Wednesday, November 08, 2006

Transits & Transitions

There are times when the Vagabond Astronomer is perhaps a bit too random. The 8th of November, 2006 is a good example.
What set this day apart from other days is the fact that on 8 November 2006, the planet Mercury made a transit across the Sun's disk. I had plenty of advance warning; astronomy is a science of numbers and very advance planning, and this transit has been known about for many, many years. At least I did help a few friends brainstorm and plan sessions. I decided to do mine pretty much last minute. However, typically me, I decided to use this wonderful event as an educational opportunity for a group of students from Christ the King School here in Jacksonville. It's not every day that you have an opportunity to not only talk about the vast distances between planets but their motions as well, and this transit was perfect for that.

You see, there's a lot more to teaching children astronomy than just science. Astronomy is a subject that teaches about our place, not only here on Earth, but where we are in the universe. It is so easy to get overwhelmed by the numbers, and in astronomy there are some huge numbers. The numbers are just numbers, and there are ways to talk about the vast distances that are far easier than throwing out "millions and millions". For me, it's the use of models that helps. If you can show a child that if the Sun were 142 mm in diameter then the Earth is about 1.3 mm, a mustard seed, they have a pretty good idea that our Sun, a star, completely dwarfs its planets. You give the model to a child, and they become that object. In this illustration, Breanna serves as the Sun......while Madeline is Mercury, Rachel is Venus and wee little Marian is Earth.
The scale that was used is the same as that used for my "The Solar System In Scale" model, but since we were only talking about the inner three planets, we didn't need to cover a lot of ground (though the parking lot we were in would have easily allowed a good chunk of the Solar System... and there are plenty of temptations there for the future!). Once they could see what the distances were like, I went on to explain that the planets do not orbit in the same plane, that indeed each has its own orbital tilt or inclination. With that explained, and by demonstrating how little of the sky the Sun actually takes up, they could see how few degrees makes a big difference when it comes to the alignment necessary for transits to be visible at all.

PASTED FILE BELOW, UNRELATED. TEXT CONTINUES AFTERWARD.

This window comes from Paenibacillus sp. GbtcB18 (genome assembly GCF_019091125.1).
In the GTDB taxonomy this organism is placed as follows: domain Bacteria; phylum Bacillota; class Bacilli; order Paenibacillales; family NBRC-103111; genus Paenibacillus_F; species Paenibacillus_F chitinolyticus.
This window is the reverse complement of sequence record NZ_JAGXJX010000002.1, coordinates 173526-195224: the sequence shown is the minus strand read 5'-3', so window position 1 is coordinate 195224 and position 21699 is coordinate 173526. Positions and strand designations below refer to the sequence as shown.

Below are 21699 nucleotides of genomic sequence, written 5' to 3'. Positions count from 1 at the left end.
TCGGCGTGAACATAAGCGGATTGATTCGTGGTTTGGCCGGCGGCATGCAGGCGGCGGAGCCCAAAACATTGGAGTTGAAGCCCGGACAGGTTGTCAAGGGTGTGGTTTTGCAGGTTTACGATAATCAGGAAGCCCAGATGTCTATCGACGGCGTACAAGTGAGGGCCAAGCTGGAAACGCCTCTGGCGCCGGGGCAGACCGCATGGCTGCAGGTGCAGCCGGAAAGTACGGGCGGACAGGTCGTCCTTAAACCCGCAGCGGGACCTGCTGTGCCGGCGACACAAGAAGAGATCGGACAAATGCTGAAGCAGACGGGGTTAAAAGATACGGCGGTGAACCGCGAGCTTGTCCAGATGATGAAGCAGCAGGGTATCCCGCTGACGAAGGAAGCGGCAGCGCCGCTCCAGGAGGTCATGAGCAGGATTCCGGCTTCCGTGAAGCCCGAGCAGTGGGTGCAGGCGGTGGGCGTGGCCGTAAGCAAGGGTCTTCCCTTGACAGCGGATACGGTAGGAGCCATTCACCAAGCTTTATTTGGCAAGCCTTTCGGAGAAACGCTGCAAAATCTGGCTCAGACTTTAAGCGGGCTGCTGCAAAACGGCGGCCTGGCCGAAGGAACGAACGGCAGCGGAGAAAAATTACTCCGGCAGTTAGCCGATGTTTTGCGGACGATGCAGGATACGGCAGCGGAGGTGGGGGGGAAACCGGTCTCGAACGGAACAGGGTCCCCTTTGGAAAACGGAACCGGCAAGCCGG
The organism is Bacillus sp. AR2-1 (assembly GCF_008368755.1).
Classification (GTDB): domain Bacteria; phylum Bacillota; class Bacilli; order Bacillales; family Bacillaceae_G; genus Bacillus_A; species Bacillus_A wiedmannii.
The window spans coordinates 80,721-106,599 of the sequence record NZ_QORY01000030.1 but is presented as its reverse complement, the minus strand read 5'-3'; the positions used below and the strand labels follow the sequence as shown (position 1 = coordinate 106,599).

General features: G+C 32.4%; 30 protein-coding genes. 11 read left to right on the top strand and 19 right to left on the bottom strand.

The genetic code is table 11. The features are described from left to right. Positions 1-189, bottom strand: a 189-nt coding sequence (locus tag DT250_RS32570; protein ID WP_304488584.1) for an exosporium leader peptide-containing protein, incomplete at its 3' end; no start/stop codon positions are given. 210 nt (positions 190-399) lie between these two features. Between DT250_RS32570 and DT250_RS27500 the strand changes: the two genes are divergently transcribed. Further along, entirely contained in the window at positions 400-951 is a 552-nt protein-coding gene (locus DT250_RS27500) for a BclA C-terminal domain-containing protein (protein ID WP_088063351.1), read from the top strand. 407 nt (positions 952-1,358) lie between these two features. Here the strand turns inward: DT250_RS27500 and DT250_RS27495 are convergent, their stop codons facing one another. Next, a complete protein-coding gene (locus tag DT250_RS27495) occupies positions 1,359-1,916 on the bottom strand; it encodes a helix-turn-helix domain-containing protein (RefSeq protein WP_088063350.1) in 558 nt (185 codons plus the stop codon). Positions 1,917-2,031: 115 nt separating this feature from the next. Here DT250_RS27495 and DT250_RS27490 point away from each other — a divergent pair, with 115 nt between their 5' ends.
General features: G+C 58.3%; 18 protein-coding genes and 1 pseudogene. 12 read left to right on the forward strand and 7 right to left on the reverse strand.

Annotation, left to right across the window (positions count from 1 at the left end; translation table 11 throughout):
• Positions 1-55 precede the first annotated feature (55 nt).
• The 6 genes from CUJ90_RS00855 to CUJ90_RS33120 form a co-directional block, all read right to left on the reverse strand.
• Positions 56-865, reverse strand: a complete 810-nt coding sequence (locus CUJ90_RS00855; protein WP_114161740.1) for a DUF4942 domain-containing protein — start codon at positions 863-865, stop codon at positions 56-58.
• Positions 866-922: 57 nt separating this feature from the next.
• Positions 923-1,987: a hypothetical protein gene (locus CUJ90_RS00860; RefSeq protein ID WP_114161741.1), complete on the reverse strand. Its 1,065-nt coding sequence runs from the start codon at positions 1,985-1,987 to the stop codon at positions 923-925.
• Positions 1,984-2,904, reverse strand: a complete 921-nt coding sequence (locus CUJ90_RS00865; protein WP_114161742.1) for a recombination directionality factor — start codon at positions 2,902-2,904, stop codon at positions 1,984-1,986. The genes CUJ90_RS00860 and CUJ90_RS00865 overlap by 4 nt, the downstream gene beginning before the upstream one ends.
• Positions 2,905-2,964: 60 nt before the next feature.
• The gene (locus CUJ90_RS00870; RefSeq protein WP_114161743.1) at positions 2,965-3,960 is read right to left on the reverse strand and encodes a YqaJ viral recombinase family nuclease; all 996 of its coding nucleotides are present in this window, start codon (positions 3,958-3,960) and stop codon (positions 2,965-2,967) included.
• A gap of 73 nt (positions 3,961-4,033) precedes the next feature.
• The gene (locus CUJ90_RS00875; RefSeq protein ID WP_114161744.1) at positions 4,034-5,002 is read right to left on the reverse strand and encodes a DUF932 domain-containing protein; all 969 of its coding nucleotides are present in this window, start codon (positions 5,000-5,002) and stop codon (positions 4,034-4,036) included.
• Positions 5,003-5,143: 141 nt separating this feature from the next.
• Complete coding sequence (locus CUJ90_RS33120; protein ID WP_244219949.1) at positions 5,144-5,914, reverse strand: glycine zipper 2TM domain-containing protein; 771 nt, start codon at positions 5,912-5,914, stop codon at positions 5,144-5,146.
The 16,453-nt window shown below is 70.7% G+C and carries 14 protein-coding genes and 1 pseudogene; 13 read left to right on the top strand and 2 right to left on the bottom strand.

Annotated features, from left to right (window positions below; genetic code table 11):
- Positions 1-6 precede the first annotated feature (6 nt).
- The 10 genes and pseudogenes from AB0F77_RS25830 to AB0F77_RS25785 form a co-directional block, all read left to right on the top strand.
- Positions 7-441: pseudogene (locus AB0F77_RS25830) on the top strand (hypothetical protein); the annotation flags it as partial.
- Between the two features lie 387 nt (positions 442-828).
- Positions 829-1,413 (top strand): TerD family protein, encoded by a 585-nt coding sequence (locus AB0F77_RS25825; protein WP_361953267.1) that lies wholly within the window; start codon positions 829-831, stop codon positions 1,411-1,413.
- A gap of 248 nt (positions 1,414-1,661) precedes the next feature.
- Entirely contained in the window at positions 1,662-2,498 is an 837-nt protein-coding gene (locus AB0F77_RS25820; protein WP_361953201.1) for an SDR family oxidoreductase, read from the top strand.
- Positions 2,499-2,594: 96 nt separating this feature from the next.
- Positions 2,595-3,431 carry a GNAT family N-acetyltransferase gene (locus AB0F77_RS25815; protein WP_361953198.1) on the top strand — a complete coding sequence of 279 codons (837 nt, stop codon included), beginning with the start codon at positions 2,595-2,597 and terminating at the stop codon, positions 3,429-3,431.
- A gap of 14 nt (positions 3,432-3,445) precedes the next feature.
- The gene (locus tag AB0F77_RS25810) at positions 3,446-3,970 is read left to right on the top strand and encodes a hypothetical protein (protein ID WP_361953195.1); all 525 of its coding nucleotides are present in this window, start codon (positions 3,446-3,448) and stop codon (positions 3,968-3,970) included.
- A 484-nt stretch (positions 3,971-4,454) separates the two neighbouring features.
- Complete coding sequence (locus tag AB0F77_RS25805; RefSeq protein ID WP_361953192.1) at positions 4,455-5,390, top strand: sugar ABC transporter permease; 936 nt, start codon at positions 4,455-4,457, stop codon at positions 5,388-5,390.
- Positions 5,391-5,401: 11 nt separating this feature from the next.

After the demonstration came the actual viewing session. I chose "Benjamin", my Apogee Widestar 80mm refractor (one that Rachel instantly fell in love with and hovered near for the remainder of their visit).

Again, they were amazed... little Mercury was just a speck against the disk of the Sun, though a clearly circular one. I tried to take an afocal ("through the eyepiece") image of the transit, but this was the best I could do (Incidentally, this method worked well with my images of the Moon, but not for this transit).

Mercury is indicated by the arrow. As you can see, it is just a mere speck.
The astronomy and science aside, there is something important here and I am just glossing over it. The window of opportunity to teach anything to young people is very narrow. To help them grow and develop a true appreciation for the world and the universe around them, you have to encourage them when they are young. Youth is a transitional period in life, and like a planet passing over the disk of the Sun, it can be both a rare and wonderful thing. If we can encourage and inspire them during this phase of life, they grow and learn and perhaps one day will set out to inspire others as well, if only through their example. Get them to look around now, and they will forever find wonder in Creation.


Anonymous said...

Not a bad afocal image of the transit, Robert!!

Good blog as usual. Thanks!

Dr. Mike

Trae said...

nice blog as always. You are so right about taking the opportunity to teach the young.